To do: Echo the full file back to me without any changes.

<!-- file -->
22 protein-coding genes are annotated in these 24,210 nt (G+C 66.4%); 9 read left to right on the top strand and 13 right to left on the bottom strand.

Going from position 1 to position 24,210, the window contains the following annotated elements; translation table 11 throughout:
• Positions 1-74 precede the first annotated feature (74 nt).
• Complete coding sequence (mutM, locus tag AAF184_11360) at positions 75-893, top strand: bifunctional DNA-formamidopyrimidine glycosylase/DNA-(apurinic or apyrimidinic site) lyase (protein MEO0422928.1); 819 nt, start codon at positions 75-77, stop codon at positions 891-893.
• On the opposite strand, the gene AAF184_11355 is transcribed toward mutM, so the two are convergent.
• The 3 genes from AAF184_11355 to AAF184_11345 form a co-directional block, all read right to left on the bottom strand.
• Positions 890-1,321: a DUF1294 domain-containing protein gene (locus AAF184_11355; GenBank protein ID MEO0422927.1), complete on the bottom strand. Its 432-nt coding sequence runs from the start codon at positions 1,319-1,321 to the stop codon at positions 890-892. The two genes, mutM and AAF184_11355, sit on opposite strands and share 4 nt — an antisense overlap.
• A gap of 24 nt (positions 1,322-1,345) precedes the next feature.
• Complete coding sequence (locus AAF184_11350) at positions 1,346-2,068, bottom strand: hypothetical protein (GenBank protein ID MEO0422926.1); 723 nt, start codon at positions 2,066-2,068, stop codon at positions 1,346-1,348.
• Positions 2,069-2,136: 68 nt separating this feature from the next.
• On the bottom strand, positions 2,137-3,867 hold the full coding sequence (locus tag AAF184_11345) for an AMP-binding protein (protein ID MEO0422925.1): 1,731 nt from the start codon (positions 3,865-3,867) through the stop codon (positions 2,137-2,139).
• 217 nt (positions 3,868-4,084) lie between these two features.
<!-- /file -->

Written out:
22 protein-coding genes are annotated in these 24,210 nt (G+C 66.4%); 9 read left to right on the top strand and 13 right to left on the bottom strand.

Going from position 1 to position 24,210, the window contains the following annotated elements; translation table 11 throughout:
• Positions 1-74 precede the first annotated feature (74 nt).
• Complete coding sequence (mutM, locus tag AAF184_11360) at positions 75-893, top strand: bifunctional DNA-formamidopyrimidine glycosylase/DNA-(apurinic or apyrimidinic site) lyase (protein MEO0422928.1); 819 nt, start codon at positions 75-77, stop codon at positions 891-893.
• On the opposite strand, the gene AAF184_11355 is transcribed toward mutM, so the two are convergent.
• The 3 genes from AAF184_11355 to AAF184_11345 form a co-directional block, all read right to left on the bottom strand.
• Positions 890-1,321: a DUF1294 domain-containing protein gene (locus AAF184_11355; GenBank protein ID MEO0422927.1), complete on the bottom strand. Its 432-nt coding sequence runs from the start codon at positions 1,319-1,321 to the stop codon at positions 890-892. The two genes, mutM and AAF184_11355, sit on opposite strands and share 4 nt — an antisense overlap.
• A gap of 24 nt (positions 1,322-1,345) precedes the next feature.
• Complete coding sequence (locus AAF184_11350) at positions 1,346-2,068, bottom strand: hypothetical protein (GenBank protein ID MEO0422926.1); 723 nt, start codon at positions 2,066-2,068, stop codon at positions 1,346-1,348.
• Positions 2,069-2,136: 68 nt separating this feature from the next.
• On the bottom strand, positions 2,137-3,867 hold the full coding sequence (locus tag AAF184_11345) for an AMP-binding protein (protein ID MEO0422925.1): 1,731 nt from the start codon (positions 3,865-3,867) through the stop codon (positions 2,137-2,139).
• 217 nt (positions 3,868-4,084) lie between these two features.